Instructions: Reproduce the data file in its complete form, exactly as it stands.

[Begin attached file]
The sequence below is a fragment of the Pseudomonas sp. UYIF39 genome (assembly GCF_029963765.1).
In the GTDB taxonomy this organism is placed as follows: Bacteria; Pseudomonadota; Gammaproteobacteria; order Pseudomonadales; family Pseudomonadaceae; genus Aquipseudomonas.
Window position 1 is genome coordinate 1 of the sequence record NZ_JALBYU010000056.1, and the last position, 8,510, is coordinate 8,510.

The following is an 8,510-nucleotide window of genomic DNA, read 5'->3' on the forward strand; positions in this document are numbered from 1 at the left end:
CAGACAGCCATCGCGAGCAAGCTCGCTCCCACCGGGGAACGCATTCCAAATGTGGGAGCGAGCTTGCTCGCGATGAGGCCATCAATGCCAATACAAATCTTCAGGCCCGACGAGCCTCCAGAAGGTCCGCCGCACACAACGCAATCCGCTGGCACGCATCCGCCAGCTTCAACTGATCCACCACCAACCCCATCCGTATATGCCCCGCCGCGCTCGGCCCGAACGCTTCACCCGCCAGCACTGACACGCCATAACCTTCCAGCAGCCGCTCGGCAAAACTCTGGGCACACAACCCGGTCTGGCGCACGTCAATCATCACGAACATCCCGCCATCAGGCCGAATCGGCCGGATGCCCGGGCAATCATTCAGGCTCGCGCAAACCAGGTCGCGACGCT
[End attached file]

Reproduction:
The sequence below is a fragment of the Pseudomonas sp. UYIF39 genome (assembly GCF_029963765.1).
In the GTDB taxonomy this organism is placed as follows: Bacteria; Pseudomonadota; Gammaproteobacteria; order Pseudomonadales; family Pseudomonadaceae; genus Aquipseudomonas.
Window position 1 is genome coordinate 1 of the sequence record NZ_JALBYU010000056.1, and the last position, 8,510, is coordinate 8,510.

The following is an 8,510-nucleotide window of genomic DNA, read 5'->3' on the forward strand; positions in this document are numbered from 1 at the left end:
CAGACAGCCATCGCGAGCAAGCTCGCTCCCACCGGGGAACGCATTCCAAATGTGGGAGCGAGCTTGCTCGCGATGAGGCCATCAATGCCAATACAAATCTTCAGGCCCGACGAGCCTCCAGAAGGTCCGCCGCACACAACGCAATCCGCTGGCACGCATCCGCCAGCTTCAACTGATCCACCACCAACCCCATCCGTATATGCCCCGCCGCGCTCGGCCCGAACGCTTCACCCGCCAGCACTGACACGCCATAACCTTCCAGCAGCCGCTCGGCAAAACTCTGGGCACACAACCCGGTCTGGCGCACGTCAATCATCACGAACATCCCGCCATCAGGCCGAATCGGCCGGATGCCCGGGCAATCATTCAGGCTCGCGCAAACCAGGTCGCGACGCT